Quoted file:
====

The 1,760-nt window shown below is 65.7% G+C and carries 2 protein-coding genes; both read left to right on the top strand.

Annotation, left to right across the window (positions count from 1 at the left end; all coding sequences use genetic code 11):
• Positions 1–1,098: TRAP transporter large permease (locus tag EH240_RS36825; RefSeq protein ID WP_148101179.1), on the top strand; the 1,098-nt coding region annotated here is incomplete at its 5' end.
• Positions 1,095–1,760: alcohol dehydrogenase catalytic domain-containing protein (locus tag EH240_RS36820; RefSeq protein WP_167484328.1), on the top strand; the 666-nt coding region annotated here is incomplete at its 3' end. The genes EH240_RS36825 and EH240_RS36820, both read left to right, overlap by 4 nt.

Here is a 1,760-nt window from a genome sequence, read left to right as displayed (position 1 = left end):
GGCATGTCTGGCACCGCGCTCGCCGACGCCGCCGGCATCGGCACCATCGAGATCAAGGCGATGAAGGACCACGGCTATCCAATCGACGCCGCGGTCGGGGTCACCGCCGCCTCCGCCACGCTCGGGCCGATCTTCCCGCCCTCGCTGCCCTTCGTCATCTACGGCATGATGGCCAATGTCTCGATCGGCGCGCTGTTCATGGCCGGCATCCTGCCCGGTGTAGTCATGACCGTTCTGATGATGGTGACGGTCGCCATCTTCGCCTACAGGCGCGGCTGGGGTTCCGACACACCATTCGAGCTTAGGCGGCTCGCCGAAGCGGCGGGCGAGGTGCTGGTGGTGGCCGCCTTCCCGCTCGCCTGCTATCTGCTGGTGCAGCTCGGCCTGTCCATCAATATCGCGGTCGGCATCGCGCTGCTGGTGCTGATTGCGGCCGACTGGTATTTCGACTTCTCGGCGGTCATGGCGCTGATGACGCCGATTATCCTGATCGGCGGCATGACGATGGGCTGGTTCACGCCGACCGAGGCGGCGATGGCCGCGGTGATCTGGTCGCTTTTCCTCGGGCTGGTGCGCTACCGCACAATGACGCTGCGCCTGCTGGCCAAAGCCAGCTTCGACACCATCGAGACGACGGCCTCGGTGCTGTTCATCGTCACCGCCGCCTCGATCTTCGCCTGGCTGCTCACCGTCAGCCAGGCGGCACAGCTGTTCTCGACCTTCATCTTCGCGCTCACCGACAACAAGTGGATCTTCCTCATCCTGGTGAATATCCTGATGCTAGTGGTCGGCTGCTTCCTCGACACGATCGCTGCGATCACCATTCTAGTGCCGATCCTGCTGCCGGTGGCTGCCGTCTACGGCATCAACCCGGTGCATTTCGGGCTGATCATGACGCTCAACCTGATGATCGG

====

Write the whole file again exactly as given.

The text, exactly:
The 1,760-nt window shown below is 65.7% G+C and carries 2 protein-coding genes; both read left to right on the top strand.

Annotation, left to right across the window (positions count from 1 at the left end; all coding sequences use genetic code 11):
• Positions 1–1,098: TRAP transporter large permease (locus tag EH240_RS36825; RefSeq protein ID WP_148101179.1), on the top strand; the 1,098-nt coding region annotated here is incomplete at its 5' end.
• Positions 1,095–1,760: alcohol dehydrogenase catalytic domain-containing protein (locus tag EH240_RS36820; RefSeq protein WP_167484328.1), on the top strand; the 666-nt coding region annotated here is incomplete at its 3' end. The genes EH240_RS36825 and EH240_RS36820, both read left to right, overlap by 4 nt.

Here is a 1,760-nt window from a genome sequence, read left to right as displayed (position 1 = left end):
GGCATGTCTGGCACCGCGCTCGCCGACGCCGCCGGCATCGGCACCATCGAGATCAAGGCGATGAAGGACCACGGCTATCCAATCGACGCCGCGGTCGGGGTCACCGCCGCCTCCGCCACGCTCGGGCCGATCTTCCCGCCCTCGCTGCCCTTCGTCATCTACGGCATGATGGCCAATGTCTCGATCGGCGCGCTGTTCATGGCCGGCATCCTGCCCGGTGTAGTCATGACCGTTCTGATGATGGTGACGGTCGCCATCTTCGCCTACAGGCGCGGCTGGGGTTCCGACACACCATTCGAGCTTAGGCGGCTCGCCGAAGCGGCGGGCGAGGTGCTGGTGGTGGCCGCCTTCCCGCTCGCCTGCTATCTGCTGGTGCAGCTCGGCCTGTCCATCAATATCGCGGTCGGCATCGCGCTGCTGGTGCTGATTGCGGCCGACTGGTATTTCGACTTCTCGGCGGTCATGGCGCTGATGACGCCGATTATCCTGATCGGCGGCATGACGATGGGCTGGTTCACGCCGACCGAGGCGGCGATGGCCGCGGTGATCTGGTCGCTTTTCCTCGGGCTGGTGCGCTACCGCACAATGACGCTGCGCCTGCTGGCCAAAGCCAGCTTCGACACCATCGAGACGACGGCCTCGGTGCTGTTCATCGTCACCGCCGCCTCGATCTTCGCCTGGCTGCTCACCGTCAGCCAGGCGGCACAGCTGTTCTCGACCTTCATCTTCGCGCTCACCGACAACAAGTGGATCTTCCTCATCCTGGTGAATATCCTGATGCTAGTGGTCGGCTGCTTCCTCGACACGATCGCTGCGATCACCATTCTAGTGCCGATCCTGCTGCCGGTGGCTGCCGTCTACGGCATCAACCCGGTGCATTTCGGGCTGATCATGACGCTCAACCTGATGATCGG